If you’re an aspiring world forex trader, then you’re probably wondering how much capital you need to get started. But that shouldn’t be a grave concern since some brokers allow you to open accounts for free and some, with as low as $5. This kind gesture has enabled people to get started trading, but how efficient is it in your quest to grow an income?
On a basic level, you are advised not to trade more than 1-3% of your capital on a single trade. The wisdom behind this is to avoid blowing up your account since the gain is not promised and the loss is inescapable.
So, let’s assume that you have a capital of $50. That means that you should set your stop loss at five pips with a position size of 1 micro-lots to avoid risking more than 50 cents (1% of $50). This could give you a profit of $1.5 if your take profit is 15 pips. You agree that with this capital, the loss is easy and profit is both uncertain and miniature.
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So, the question is, how much money should you spend on forex trading to earn an appreciable return? There isn’t an exact answer to this since there are different types of trading, each with their motivations, goals, and leverages.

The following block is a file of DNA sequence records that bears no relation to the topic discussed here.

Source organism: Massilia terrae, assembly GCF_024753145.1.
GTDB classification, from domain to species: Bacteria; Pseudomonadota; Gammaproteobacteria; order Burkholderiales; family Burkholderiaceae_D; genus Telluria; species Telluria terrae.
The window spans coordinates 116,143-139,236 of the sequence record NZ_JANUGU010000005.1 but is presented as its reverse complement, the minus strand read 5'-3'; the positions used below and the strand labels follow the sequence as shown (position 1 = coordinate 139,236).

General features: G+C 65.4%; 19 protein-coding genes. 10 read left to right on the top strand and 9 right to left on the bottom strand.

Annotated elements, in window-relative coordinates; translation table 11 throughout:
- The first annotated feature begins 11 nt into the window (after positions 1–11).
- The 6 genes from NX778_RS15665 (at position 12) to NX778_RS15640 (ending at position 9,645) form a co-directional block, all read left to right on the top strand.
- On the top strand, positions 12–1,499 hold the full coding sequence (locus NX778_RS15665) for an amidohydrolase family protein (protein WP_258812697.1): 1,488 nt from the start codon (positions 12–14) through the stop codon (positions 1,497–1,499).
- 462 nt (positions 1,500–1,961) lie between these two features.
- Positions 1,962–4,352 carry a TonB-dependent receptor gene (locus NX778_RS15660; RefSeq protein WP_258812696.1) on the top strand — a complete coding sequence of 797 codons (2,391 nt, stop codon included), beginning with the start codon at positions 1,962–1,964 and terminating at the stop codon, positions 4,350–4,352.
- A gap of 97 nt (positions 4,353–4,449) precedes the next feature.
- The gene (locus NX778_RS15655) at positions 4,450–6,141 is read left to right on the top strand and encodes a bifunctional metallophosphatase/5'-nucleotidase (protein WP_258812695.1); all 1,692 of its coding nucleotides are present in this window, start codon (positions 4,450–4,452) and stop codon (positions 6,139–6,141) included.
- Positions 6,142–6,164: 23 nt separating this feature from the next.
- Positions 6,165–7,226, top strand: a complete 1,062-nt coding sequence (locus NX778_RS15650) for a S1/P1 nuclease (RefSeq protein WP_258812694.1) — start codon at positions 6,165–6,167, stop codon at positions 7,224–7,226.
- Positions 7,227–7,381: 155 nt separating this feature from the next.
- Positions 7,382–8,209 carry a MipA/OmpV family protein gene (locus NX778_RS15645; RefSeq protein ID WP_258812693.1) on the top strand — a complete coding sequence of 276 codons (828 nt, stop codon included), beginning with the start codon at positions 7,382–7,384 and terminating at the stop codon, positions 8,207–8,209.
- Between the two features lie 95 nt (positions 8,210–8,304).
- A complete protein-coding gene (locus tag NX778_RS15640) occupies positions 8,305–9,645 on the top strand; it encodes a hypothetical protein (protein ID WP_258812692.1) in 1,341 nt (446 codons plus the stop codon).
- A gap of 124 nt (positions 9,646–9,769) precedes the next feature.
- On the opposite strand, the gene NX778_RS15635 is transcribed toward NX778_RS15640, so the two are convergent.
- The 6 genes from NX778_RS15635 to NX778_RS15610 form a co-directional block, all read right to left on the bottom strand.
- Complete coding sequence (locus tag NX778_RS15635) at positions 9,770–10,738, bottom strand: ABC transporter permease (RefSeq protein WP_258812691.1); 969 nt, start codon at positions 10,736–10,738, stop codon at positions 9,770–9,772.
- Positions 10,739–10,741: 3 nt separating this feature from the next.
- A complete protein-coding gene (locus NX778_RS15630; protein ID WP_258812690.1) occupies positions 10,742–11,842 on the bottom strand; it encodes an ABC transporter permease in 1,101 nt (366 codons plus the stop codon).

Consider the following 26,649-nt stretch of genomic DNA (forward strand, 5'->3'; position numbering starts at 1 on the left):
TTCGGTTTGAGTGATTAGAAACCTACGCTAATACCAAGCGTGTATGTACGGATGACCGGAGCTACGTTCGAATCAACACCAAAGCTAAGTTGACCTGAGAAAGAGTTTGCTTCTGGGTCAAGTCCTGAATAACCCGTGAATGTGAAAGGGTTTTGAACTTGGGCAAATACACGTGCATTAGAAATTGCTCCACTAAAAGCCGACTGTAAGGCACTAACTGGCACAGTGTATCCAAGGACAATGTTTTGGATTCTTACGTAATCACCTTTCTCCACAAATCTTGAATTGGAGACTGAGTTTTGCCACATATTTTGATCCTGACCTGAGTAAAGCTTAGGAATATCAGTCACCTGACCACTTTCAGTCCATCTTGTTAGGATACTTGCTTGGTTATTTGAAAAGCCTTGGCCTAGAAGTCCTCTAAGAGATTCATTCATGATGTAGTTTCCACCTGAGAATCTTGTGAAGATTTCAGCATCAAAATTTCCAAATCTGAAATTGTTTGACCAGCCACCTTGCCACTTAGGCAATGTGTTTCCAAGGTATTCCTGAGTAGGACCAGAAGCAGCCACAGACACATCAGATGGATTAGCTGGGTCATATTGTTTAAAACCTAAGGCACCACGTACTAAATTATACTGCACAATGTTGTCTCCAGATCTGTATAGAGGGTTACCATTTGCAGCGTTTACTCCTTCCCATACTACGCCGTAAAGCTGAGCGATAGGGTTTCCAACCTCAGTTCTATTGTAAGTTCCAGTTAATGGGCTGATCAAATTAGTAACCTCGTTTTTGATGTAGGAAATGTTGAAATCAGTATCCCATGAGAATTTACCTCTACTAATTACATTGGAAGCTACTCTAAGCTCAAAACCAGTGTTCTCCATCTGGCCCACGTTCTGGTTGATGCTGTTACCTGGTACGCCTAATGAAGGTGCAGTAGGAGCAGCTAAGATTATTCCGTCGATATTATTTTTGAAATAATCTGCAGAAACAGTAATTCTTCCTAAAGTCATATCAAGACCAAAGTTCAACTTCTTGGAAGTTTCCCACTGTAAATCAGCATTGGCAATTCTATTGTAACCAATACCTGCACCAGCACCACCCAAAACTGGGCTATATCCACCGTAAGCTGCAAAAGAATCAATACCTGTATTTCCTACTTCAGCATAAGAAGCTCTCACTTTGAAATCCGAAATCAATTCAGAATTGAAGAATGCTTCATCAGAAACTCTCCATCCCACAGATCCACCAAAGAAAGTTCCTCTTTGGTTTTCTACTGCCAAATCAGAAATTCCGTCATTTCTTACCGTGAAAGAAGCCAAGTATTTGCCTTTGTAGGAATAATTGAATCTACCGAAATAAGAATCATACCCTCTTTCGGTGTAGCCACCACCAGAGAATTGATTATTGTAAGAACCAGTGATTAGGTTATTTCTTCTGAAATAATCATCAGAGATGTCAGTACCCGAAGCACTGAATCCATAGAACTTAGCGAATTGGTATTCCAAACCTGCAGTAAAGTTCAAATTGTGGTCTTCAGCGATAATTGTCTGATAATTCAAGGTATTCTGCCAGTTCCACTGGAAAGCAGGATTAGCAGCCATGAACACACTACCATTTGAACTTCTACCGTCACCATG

A scalper will have a different trading goal from a swing trader. Some traders would love to make a career out of forex, while others trade at their convenience. Some would want to learn the tricks of the trade by gradually building their accounts to sizable capital.
People who go into forex do that to earn a sizable amount of money. So, it is safe to conclude that the amount of capital you trade with will directly impact how much profit you can make.
Below, we have drawn up rough capital estimates that different traders can take to ensure a decent profit.
If you’re a day trader, we encourage a capital of between $2000 – $5000. Let’s take an example keeping in mind the 1% risks on every trade.
For a capital of $3000, see the analysis below:
Since swing traders are leisure-time traders, it is advised to take pips between 20 to 100pips. You want to hold your position for a longer period as the market goes through oscillations of highs and lows. A lesser pip will close your trade sooner, and you won’t benefit from the longer-term market moves.
Let’s take an example keeping in mind the 1% risks on every trade.
If your capital is $5000, see the analysis below:
For longer-term trades, you can afford to risk a little more than 1% (2-3%). The entry pip size should be somewhere between 300-500.
See the analysis below for a capital of $5000
The given figures are hypothetical, and you can use amounts as little as $100. However, it is best to grow that account gradually over some time before taking more lot sizes.
Like every other business or investment, the profit is often always dependent on the capital invested. Although there is no ideal capital, we advise you to invest based on how much time you can dedicate to watching the market. Also, consider how much you intend to make out of it.